Eye Black said:
OldSchoolSnapper said:
I think that people are way overstating the randomness of baseball.

Actually, no. Here is a really good study done at Cornell about the randomness of the four major professional sports leagues (Overview Link and PDF Document Link).

MLB is subject to the most random outcomes of the major professional sports. Here is a blog that uses the above study results to sum up the randomness of the post-season as compared to the NBA, Rethinking our playoff philosophy (on the role of chance in the postseason)...

How long would postseason series need to be in NFL, MLB and NHL to match the NBA’s “better team advances” rate of 80%?

In the NFL, a “best-of-11” series is needed to match the NBA’s better team advances rate.

In the NHL, a “best-of-51” series is needed to match the NBA’s better team advances rate.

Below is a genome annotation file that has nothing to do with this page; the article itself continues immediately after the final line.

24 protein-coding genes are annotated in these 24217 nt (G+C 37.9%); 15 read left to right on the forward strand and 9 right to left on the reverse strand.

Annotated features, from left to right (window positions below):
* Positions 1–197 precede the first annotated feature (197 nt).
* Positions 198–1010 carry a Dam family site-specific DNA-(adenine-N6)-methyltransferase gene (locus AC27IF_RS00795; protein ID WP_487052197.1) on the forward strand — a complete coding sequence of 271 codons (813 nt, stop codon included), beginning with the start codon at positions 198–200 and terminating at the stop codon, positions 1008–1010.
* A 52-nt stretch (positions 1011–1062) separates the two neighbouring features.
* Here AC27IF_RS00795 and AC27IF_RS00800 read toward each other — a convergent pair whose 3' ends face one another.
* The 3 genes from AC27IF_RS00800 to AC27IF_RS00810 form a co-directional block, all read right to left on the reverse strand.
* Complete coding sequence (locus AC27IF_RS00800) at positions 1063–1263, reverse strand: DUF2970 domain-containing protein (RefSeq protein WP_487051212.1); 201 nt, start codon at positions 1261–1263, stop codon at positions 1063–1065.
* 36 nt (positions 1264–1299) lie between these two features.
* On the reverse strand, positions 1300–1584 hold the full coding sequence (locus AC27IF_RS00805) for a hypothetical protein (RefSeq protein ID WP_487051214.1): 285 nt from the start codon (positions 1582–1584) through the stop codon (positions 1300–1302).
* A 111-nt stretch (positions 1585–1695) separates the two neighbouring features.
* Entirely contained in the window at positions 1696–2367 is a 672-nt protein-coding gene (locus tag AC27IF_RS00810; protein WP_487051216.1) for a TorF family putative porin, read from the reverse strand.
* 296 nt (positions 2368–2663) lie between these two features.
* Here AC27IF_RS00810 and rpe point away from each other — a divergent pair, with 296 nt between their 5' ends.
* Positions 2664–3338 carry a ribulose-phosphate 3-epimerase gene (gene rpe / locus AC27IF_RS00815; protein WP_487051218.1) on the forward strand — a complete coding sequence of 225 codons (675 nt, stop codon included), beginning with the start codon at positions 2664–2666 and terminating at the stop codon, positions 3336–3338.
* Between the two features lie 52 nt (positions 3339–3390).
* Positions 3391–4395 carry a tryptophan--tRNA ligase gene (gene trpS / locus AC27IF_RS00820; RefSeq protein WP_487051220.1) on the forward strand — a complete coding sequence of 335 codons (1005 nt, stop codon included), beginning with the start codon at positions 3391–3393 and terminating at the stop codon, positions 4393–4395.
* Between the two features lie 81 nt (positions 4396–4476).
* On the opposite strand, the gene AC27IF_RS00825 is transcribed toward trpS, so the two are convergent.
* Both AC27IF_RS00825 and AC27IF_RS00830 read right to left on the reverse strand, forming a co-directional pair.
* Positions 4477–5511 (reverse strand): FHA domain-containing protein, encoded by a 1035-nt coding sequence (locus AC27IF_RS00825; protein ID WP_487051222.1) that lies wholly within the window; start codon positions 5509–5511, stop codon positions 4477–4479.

And in MLB, an astounding “best-of-75” series is needed to match the NBA’s better team advances rate.

That is, if we wanted postseason formats to be equivalent across leagues, we’d need the NHL and MLB to do complete, and obviously ludicrous, overhauls.


There is a lot more to dive into about the randomness of baseball outcomes, but that sort of captures the gist of how unique MLB variance actually is.


Great, let's just scrap the regular season altogether then. We can have these awesome random outcomes with last year's Orioles winning titles.

I don't understand why people want to make qualifying for the playoffs a complete non-achievement. Like it is in the NBA.


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Offline  Re: MLB Playoff Expansion